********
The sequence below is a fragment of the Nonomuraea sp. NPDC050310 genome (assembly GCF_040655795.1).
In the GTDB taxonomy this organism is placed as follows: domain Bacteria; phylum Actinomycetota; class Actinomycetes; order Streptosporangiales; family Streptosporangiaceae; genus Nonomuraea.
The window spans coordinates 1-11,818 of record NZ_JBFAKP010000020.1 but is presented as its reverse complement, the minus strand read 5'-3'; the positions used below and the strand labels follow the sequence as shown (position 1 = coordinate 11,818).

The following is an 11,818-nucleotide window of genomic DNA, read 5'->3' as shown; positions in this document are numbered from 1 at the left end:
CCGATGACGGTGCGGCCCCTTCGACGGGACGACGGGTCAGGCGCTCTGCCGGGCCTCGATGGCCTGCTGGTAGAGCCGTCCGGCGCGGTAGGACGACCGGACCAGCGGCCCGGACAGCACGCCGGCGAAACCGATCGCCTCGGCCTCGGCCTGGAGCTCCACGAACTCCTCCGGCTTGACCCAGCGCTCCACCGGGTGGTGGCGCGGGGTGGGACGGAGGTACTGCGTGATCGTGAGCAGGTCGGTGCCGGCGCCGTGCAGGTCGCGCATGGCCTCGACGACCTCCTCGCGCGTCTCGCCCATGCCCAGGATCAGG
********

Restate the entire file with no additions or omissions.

The sequence below is a fragment of the Nonomuraea sp. NPDC050310 genome (assembly GCF_040655795.1).
In the GTDB taxonomy this organism is placed as follows: domain Bacteria; phylum Actinomycetota; class Actinomycetes; order Streptosporangiales; family Streptosporangiaceae; genus Nonomuraea.
The window spans coordinates 1-11,818 of record NZ_JBFAKP010000020.1 but is presented as its reverse complement, the minus strand read 5'-3'; the positions used below and the strand labels follow the sequence as shown (position 1 = coordinate 11,818).

The following is an 11,818-nucleotide window of genomic DNA, read 5'->3' as shown; positions in this document are numbered from 1 at the left end:
CCGATGACGGTGCGGCCCCTTCGACGGGACGACGGGTCAGGCGCTCTGCCGGGCCTCGATGGCCTGCTGGTAGAGCCGTCCGGCGCGGTAGGACGACCGGACCAGCGGCCCGGACAGCACGCCGGCGAAACCGATCGCCTCGGCCTCGGCCTGGAGCTCCACGAACTCCTCCGGCTTGACCCAGCGCTCCACCGGGTGGTGGCGCGGGGTGGGACGGAGGTACTGCGTGATCGTGAGCAGGTCGGTGCCGGCGCCGTGCAGGTCGCGCATGGCCTCGACGACCTCCTCGCGCGTCTCGCCCATGCCCAGGATCAGG